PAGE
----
There's got to be an easier way.
You've probably said this at least once if you eat, breath and live dirt bikes. Working on anything mechanical whether it's a dirt bike, car or even a lawn mower brings a great deal of satisfaction once said task is complete. But frustration can easily set in with what seems like the easiest of fixes.
Mechanics in every industry learn pretty quickly how to get around annoyances and make their jobs easier without sacrificing quality to get the job done efficiently. Earlier this month, we learned that Ryan Sipes' mechanic uses duct tape under the fenders so when the bike cakes up with mud during the grueling Grand National Cross Country races, you simply pull on the duct tape releasing all the mud which weighs down the bike making it harder to ride.
So that got us thinking, what other ingenious ideas exist that make life easier riding, repairing and maintaining a dirt bike?
Ball Bearing Installation
Aren't these suckers a pain in the you-know-what? Not anymore. What happens when you freeze metal? It shrinks. What happens when you heat metal? It expands. So freeze your bearings and heat the swing arm, linkage or whatever it is you're placing them into. The cold, and now smaller bearings, slide right into the heated, and now expanded, housing. Once in...
Regularly Grease the Bearings
Don't neglect these little balls of fun. Spend a little time now and remove the swing arm and other parts on your dirt bike that use bearings, leave them in the linkage, clean 'em up and re-apply grease. This saves lots of time and money later as regular maintenance prevents future ball bearing replacement and the necessary removal tools.
However, if you need to remove the bearings, the Motion Pro Deluxe Service Tool is a must-have for work on the suspension bearings or check out this Bearing Removal Set which crosses over to your automotive tool box or a less costly alternative is this Motion Pro set that is ideal for dirt bikes and ATVs.
If you've installed a new tire, successfully, without using lubrication than we take our goggles off to you. Probably more important than tire irons, tire lube is an essential component to installing new dirt bike tires. We say, don't even try unless you have it.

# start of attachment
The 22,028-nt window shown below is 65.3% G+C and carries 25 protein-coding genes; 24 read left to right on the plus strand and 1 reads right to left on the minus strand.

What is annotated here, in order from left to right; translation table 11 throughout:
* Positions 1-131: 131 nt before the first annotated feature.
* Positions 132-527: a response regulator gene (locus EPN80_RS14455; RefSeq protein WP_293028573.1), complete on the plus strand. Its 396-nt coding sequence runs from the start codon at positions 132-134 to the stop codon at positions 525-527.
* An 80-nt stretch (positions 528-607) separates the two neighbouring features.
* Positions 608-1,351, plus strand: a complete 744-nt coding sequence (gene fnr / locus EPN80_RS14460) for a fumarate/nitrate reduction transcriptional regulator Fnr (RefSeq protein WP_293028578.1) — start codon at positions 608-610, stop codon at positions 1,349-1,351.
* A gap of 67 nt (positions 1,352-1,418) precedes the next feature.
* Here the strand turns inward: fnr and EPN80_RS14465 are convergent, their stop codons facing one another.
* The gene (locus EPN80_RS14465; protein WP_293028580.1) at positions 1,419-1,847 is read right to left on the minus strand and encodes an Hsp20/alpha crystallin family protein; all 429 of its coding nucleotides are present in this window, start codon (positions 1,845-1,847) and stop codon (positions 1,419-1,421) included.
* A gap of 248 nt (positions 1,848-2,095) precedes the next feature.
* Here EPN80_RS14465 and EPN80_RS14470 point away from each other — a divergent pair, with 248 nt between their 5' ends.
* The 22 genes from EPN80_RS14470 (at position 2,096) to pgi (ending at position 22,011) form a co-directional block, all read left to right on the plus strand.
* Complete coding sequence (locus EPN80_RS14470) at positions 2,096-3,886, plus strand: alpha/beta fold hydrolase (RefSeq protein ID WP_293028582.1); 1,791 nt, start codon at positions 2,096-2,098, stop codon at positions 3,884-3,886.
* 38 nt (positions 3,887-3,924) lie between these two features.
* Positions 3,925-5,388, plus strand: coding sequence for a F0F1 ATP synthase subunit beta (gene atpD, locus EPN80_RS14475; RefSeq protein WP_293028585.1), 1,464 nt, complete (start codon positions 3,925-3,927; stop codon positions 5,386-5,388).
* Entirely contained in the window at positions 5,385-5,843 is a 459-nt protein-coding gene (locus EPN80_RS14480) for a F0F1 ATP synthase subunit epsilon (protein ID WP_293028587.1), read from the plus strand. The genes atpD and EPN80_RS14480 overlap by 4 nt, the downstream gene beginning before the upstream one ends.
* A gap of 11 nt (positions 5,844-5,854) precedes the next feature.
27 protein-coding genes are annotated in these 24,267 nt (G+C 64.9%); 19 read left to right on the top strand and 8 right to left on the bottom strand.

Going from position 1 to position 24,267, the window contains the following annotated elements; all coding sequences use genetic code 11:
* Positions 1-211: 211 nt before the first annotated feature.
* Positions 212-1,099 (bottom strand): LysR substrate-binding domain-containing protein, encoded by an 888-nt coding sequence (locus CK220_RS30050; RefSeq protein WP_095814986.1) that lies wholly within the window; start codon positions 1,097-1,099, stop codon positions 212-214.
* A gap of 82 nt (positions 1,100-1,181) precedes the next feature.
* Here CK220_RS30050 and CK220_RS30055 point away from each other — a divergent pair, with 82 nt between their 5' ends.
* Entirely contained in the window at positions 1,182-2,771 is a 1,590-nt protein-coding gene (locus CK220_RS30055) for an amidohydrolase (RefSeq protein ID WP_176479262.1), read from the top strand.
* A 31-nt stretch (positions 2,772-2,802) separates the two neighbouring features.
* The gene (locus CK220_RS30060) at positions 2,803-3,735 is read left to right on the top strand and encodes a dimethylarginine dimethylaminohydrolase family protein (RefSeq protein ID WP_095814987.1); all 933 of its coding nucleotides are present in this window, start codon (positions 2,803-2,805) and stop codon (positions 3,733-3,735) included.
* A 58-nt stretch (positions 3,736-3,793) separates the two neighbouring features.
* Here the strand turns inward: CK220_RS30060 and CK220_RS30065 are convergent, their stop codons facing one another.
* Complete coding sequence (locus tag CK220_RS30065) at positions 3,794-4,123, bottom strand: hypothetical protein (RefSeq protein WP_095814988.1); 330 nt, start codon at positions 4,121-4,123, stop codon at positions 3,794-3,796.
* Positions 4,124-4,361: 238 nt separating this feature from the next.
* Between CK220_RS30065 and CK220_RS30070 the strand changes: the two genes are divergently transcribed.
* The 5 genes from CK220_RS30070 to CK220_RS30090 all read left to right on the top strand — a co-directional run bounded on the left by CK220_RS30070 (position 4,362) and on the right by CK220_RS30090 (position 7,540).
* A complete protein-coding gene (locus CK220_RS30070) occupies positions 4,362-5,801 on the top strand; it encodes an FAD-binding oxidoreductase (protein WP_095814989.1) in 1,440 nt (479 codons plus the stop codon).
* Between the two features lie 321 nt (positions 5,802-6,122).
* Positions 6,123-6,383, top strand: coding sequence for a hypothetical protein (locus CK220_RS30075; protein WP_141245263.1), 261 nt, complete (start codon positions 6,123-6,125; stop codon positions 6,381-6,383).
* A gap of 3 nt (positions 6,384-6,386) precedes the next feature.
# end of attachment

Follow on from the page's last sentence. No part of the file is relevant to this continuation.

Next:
For the cheap and dirty method use dish soap and water.
This isn't new and a lot of riders prefer the tried and true method of dirt bike grip installation using wire and glue but check out how fast these grips install using an air compressor.
It should be noted that some grips just won't stay on unless you use wire and glue. So before heading off to a Moto with newly installed grips via the air compressor make sure you've put in a few riding hours to ensure they don't slip.
You won't use a hammer too much when working on your dirt bike but when the time comes to pound something in (or out) use a brass hammer. Brass is a softer metal and won't damage or dent steel or aluminum when you miss.
Warm Your Graphics
Graphic installation is one of the hardest jobs on a dirt bike and what makes it more maddening is it's purely aesthetics. You don't need them to ride but who really rides without them? The installation process goes much easier if the graphics are warm. Lay them in the sun for a while or if it's cold outside make it a house job and get out of the chill box that is your garage.
Something else you should know about graphics is you can pull them back up if you've misaligned them but do so gently. Also, wash your hands before starting. For a tutorial, check out how Brett Cue does it:
Grease the O-rings
Adding grease to all the O-rings prolongs life, secures the seal and holds it in the place, like for example, when installing the clutch cover.
Put Your Dirt Bike to Bed
Laying the bike on its side allows you to work on certain components like the clutch and starter without draining the oil. Add a blanket and she'll sleep through the whole thing.
If you want to add a seat bump, adding half of an old handlebar pad does the trick. It's not hard to install so check out this guide for more information.
Silicon Lube Everything
Spraying down the underside of fenders, the bottom of the swingarm and radiator louvers and even the spokes and rims with silicon lubrication spray can prevent dirt, grime and mud from sticking and building up thus keeping your bike lighter. It also makes the post-race clean-up job a snap. But it probably won't work for heavy mud conditions as noted above with Sipes or in dusty conditions as the spray tends to attract tiny particles.
Maxima SC1 is a rider favorite not only because it works but smells oh so good.
The Hidden Compartment
Lots of room in there
Did you know your dirt bike comes with a hidden compartment? This really only applies to trail riders but the air box on many models brings enough room for you to stash an extra spark plug and the necessary tools to change it. Figure out what room you have and make yourself a small box or just use a plastic bag to carry the items and tape it inside.
What unusual techniques and tricks do you employ while working on your dirt bike? Let us know below!
Written By: AndrewT